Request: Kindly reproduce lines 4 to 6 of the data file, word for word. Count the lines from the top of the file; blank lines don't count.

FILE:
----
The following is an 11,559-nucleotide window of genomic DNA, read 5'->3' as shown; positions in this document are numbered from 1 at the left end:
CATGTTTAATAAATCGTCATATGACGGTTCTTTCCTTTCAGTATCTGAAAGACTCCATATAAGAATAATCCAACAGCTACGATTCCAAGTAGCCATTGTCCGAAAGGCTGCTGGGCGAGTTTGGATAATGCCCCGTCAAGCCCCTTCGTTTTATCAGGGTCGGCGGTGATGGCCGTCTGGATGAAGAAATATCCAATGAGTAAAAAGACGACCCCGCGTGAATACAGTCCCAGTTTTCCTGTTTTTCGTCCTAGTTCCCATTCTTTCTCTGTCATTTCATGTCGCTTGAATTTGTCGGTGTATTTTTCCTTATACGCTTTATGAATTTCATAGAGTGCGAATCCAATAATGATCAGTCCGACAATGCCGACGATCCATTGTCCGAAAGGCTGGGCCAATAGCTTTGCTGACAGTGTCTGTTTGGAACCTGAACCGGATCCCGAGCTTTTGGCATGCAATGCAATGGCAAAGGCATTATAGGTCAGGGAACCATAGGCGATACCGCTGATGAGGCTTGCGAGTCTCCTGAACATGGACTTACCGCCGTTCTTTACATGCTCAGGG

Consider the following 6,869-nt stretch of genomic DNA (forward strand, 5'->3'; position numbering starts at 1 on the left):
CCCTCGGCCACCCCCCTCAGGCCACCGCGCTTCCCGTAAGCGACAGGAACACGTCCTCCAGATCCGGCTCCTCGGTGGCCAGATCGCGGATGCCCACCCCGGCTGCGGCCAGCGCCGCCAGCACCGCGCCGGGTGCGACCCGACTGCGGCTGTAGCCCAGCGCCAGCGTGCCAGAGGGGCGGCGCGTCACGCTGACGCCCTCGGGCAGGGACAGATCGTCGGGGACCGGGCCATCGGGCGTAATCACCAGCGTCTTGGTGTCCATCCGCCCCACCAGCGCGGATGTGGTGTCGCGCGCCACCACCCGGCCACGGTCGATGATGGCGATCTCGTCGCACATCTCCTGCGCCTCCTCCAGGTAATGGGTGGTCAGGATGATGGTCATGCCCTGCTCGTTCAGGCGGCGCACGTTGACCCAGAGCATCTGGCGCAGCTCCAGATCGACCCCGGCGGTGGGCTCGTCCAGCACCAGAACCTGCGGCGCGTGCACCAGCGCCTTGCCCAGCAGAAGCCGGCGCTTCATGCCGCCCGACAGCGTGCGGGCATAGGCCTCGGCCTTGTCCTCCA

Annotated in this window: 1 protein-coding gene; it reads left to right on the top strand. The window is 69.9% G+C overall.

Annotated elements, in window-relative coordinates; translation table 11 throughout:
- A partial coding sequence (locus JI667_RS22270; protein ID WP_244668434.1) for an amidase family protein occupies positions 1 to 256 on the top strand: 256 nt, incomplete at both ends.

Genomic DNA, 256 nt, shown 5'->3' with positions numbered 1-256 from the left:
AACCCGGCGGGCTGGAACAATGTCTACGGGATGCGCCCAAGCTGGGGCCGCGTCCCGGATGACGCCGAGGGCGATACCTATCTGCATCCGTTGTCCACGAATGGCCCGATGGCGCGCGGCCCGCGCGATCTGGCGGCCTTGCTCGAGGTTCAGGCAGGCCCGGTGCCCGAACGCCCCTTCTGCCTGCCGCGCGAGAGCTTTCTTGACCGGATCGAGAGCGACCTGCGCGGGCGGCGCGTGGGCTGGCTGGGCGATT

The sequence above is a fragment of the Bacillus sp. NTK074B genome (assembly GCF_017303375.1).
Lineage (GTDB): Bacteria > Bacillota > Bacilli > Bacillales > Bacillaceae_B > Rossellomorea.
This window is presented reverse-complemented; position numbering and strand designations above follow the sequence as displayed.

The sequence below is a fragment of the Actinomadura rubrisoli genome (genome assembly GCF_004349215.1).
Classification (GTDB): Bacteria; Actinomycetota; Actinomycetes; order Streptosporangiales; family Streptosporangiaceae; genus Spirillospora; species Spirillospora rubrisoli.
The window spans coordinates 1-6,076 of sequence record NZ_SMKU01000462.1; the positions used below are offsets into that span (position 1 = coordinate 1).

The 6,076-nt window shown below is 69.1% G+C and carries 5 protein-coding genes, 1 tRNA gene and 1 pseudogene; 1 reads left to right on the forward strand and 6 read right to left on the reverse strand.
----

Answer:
CCCTCGGCCACCCCCCTCAGGCCACCGCGCTTCCCGTAAGCGACAGGAACACGTCCTCCAGATCCGGCTCCTCGGTGGCCAGATCGCGGATGCCCACCCCGGCTGCGGCCAGCGCCGCCAGCACCGCGCCGGGTGCGACCCGACTGCGGCTGTAGCCCAGCGCCAGCGTGCCAGAGGGGCGGCGCGTCACGCTGACGCCCTCGGGCAGGGACAGATCGTCGGGGACCGGGCCATCGGGCGTAATCACCAGCGTCTTGGTGTCCATCCGCCCCACCAGCGCGGATGTGGTGTCGCGCGCCACCACCCGGCCACGGTCGATGATGGCGATCTCGTCGCACATCTCCTGCGCCTCCTCCAGGTAATGGGTGGTCAGGATGATGGTCATGCCCTGCTCGTTCAGGCGGCGCACGTTGACCCAGAGCATCTGGCGCAGCTCCAGATCGACCCCGGCGGTGGGCTCGTCCAGCACCAGAACCTGCGGCGCGTGCACCAGCGCCTTGCCCAGCAGAAGCCGGCGCTTCATGCCGCCCGACAGCGTGCGGGCATAGGCCTCGGCCTTGTCCTCCA

Annotated in this window: 1 protein-coding gene; it reads left to right on the top strand. The window is 69.9% G+C overall.

Annotated elements, in window-relative coordinates; translation table 11 throughout: